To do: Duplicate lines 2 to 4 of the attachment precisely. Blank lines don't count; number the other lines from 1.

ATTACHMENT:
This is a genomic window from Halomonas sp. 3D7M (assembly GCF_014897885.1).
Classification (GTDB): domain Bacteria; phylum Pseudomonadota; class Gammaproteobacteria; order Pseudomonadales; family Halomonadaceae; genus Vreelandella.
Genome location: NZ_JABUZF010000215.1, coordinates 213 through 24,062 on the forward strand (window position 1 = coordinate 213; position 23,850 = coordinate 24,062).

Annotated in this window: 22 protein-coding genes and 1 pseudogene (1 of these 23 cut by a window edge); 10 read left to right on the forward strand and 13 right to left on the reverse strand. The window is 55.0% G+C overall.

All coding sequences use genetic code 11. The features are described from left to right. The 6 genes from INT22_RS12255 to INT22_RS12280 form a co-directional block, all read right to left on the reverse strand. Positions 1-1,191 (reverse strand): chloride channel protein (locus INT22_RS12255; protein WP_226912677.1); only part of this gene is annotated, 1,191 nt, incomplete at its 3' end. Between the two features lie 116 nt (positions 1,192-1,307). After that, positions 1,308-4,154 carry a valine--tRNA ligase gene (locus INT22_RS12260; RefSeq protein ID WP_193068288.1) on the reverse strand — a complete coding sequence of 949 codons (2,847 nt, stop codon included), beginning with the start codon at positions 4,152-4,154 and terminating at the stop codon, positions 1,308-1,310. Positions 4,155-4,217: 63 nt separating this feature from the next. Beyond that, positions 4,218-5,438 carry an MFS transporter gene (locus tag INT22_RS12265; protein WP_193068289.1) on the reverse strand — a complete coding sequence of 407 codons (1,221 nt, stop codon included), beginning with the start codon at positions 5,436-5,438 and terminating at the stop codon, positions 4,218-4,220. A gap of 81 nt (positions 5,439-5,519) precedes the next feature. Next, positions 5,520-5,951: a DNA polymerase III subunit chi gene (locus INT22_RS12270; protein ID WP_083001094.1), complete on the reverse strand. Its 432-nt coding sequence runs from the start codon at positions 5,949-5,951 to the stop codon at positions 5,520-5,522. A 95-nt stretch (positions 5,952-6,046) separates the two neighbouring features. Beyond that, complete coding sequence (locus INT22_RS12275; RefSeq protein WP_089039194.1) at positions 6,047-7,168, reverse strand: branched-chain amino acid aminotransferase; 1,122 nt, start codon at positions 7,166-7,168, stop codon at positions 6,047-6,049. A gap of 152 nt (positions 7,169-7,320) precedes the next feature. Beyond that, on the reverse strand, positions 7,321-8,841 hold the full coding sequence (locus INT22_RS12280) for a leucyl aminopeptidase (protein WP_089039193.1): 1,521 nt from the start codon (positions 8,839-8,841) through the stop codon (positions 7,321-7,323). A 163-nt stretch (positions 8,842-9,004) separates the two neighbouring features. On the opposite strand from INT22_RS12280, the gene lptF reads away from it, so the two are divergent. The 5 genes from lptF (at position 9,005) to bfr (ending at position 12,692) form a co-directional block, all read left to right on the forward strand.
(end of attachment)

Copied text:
Classification (GTDB): domain Bacteria; phylum Pseudomonadota; class Gammaproteobacteria; order Pseudomonadales; family Halomonadaceae; genus Vreelandella.
Genome location: NZ_JABUZF010000215.1, coordinates 213 through 24,062 on the forward strand (window position 1 = coordinate 213; position 23,850 = coordinate 24,062).

Annotated in this window: 22 protein-coding genes and 1 pseudogene (1 of these 23 cut by a window edge); 10 read left to right on the forward strand and 13 right to left on the reverse strand. The window is 55.0% G+C overall.